Prepare for Your Next Job Interview With This Checklist

For most people, job interviews are inherently nerve-wracking situations. Even if you’re a raving extrovert who loves meeting new people, there’s something about interviews that ratchets up the tension and stress.

The best way to counter the pressure? Be prepared. Knowing what to expect and being ready to make a good first impression will ease your nerves and boost your confidence. Check off the steps on our pre-interview checklist and show the hiring manager that you’re the best candidate for the job.

Get Your Interview Outfit Ready

Businesswoman working at laptop in conference room
Hero Images / Hero Images / Getty Images

The way you dress for a job interview tells potential employers a lot about you. The right interview outfit conveys an understanding of the company culture and professional environments in general and shows that you respect the hiring manager and want to make a good impression.

Have an interview outfit ready to go, so you're prepared to interview at a moment's notice. You’ll feel comfortable, confident, and ready to shine. 

Analyze the Job Posting

Want Ads Series
Thomas_EyeDesign/E+/Getty Images

Reread the job posting and analyze it to determine what the employer is looking for in a candidate. Then make a list of the skills, knowledge, professional, and personal qualities that are required by the employer and are most important for success in the job. Be ready to describe the attributes that make you the perfect match for the job. The closer your qualifications match the job requirements, the better chance you'll have of getting a second-round interview and a job offer.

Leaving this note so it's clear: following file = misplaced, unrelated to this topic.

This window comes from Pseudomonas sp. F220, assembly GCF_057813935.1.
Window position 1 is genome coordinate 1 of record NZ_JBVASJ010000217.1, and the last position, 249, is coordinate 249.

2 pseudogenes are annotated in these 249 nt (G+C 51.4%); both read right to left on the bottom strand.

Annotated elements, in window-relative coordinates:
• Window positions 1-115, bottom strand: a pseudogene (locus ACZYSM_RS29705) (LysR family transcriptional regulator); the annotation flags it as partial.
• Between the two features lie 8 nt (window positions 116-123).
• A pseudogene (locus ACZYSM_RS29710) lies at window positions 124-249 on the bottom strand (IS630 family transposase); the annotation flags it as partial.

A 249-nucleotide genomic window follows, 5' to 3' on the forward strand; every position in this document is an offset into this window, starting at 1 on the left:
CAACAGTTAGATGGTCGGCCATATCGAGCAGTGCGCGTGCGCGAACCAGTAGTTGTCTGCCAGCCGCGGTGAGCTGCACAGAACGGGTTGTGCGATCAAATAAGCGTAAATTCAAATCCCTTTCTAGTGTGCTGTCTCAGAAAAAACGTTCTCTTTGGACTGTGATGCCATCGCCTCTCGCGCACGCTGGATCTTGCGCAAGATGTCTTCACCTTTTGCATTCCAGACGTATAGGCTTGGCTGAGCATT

Check Out the Company

Woman using laptop at cafe at sunset
Klaus Vedfelt/Taxi/Getty Images

How much do you know about the company that you're interviewing with? Before you go to the interview be sure you're well informed.

Research the company by reading their website, looking at their social media presence, reviewing LinkedIn profiles of current and past employees, and talking to any personal connections who’ve worked at the company. Pay special attention to the job skills most common among employees and any mention of the company culture. Culture fit is important – for your happiness, as well as for the employer’s success.

Don’t forget to do a Google News search to find out whether the company has received any positive or negative press recently. You might learn about initiatives that make the company a more attractive employer or you might learn that the organization is in trouble and you’d be better off focusing your attention elsewhere. 

Connect With Your Company Contacts

Group of business people standing in hall, smiling/talking together
Caiaimage/Sam Edwards/OJO+/Getty Images

Want to boost your chances of getting hired? Get a referral from a networking connection. Contacts who work for the company (or used to work there and left on good terms) can give you the inside track to getting the job. Hiring managers often prefer to interview candidates who come recommended rather than those who apply online. Your contact can also tell you more about the hiring process at the employer, which will make it easier to navigate than if you come in without insider knowledge.